Exponential growth in oil revenues and opportunities for state spending in the name of reconstruction allowed the presidency to divert even more funds to Dos Santos’ relatives and allies. The tide began to turn in 2011; Angolans have publicly protested the president’s seemingly endless tenure. The regime responded by imprisoning 15 activists without trial for a year in 2015-2016.


In 2016, Dos Santos was spending long periods in Spain and it was said he was being treated for cancer. This is probably what forced the outcome of the succession. But who to support? His political allies were securocrats with no ambition for the top spot. The party would never have endorsed a relative of Dos Santos as his presidential heir.

Dos Santos’ least bad option was to rehabilitate João Lourenço, hoping that the party and the security establishment would trust the man – and, above all, that Lourenço would not interfere with Dos’ corrupt empire. Santos.

But when Lourenço won the 2017 elections as an MPLA candidate and took office amid a deepening economic crisis, he realized his only path to public approval was to distance himself from his predecessor. He removed those close to Dos Santos from their leadership positions and investigated their financial affairs. Dos Santos himself returned to Spain. Apart from a home visit in 2021, he remained there until his death.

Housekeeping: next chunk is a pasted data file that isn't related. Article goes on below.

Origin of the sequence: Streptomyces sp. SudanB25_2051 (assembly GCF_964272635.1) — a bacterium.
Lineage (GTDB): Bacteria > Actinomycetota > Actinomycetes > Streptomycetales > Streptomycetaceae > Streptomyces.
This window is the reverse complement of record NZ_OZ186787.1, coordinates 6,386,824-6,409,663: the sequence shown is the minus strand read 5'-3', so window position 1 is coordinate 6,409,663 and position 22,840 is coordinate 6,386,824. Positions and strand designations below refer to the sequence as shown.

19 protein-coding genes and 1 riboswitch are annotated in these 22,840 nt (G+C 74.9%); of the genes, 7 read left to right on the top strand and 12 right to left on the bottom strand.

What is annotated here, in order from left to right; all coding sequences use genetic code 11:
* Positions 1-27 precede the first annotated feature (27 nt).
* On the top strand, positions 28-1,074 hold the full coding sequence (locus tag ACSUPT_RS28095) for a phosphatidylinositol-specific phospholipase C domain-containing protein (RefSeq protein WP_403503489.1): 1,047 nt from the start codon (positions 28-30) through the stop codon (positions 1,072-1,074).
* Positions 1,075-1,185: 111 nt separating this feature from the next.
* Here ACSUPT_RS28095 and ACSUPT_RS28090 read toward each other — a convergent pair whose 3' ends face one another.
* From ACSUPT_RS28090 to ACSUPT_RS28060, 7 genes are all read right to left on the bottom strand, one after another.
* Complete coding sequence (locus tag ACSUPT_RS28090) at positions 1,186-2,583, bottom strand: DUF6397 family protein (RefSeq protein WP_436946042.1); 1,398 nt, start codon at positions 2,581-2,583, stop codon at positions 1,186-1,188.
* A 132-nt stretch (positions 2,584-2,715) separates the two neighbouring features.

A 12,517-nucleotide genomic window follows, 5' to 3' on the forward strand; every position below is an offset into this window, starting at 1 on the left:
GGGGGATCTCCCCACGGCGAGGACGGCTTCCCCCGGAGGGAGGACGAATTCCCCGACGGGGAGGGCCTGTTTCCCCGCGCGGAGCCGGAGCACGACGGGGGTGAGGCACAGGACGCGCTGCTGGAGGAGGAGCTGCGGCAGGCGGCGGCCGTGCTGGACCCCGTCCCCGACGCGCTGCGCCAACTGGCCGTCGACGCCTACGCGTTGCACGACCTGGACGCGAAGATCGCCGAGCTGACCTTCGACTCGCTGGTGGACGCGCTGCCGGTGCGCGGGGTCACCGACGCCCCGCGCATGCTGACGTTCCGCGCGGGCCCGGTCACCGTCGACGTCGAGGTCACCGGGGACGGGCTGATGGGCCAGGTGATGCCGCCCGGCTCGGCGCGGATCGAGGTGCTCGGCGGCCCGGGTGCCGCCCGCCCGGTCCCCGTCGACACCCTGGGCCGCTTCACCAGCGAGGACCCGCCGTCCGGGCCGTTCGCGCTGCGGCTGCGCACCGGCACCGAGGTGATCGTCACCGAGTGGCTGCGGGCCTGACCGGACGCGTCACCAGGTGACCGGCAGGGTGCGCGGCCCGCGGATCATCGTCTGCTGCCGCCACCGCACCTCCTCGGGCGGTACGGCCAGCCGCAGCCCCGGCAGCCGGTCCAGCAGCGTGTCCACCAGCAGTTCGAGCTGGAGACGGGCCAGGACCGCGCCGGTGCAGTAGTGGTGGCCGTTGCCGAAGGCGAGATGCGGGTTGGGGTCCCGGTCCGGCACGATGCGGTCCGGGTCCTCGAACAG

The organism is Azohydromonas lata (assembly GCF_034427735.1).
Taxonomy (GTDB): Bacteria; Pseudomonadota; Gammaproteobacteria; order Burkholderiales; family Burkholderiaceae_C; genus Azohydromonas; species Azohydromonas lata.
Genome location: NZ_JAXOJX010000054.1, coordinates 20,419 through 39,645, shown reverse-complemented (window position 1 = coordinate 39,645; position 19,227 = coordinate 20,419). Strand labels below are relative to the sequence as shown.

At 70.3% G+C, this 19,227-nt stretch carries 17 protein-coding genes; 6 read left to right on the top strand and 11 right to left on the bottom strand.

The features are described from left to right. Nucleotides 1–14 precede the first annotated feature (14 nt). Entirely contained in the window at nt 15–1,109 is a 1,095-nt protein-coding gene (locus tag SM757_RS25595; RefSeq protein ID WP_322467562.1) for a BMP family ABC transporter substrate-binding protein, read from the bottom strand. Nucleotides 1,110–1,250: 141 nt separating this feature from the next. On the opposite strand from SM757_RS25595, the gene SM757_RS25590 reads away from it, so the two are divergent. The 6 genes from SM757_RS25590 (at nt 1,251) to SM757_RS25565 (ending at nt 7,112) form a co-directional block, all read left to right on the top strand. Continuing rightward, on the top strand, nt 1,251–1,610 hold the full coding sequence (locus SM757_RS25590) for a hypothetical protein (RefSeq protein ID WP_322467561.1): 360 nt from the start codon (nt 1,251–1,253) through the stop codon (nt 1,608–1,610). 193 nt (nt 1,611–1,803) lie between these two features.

Some obituaries have called for a more generous remembrance of Dos Santos, highlighting Angola’s support for the struggle against South African apartheid. Yet it is doubtful how much of that legacy Dos Santos could have justly claimed as his own, other than by virtue of the political sleight of hand that secured his position as head of state.

For the Angolan writer Sousa Jamba, Dos Santos’ ability lies in his “judicious use of violence”, and he left “no vision or philosophy”.

Luaty Beirão, imprisoned for his criticism of the regime, hailed the death of the former president with these words:

Zero pity, zero emotion, he is completely indifferent to me. Excuse me, I have the Wimbledon semi-final to watch.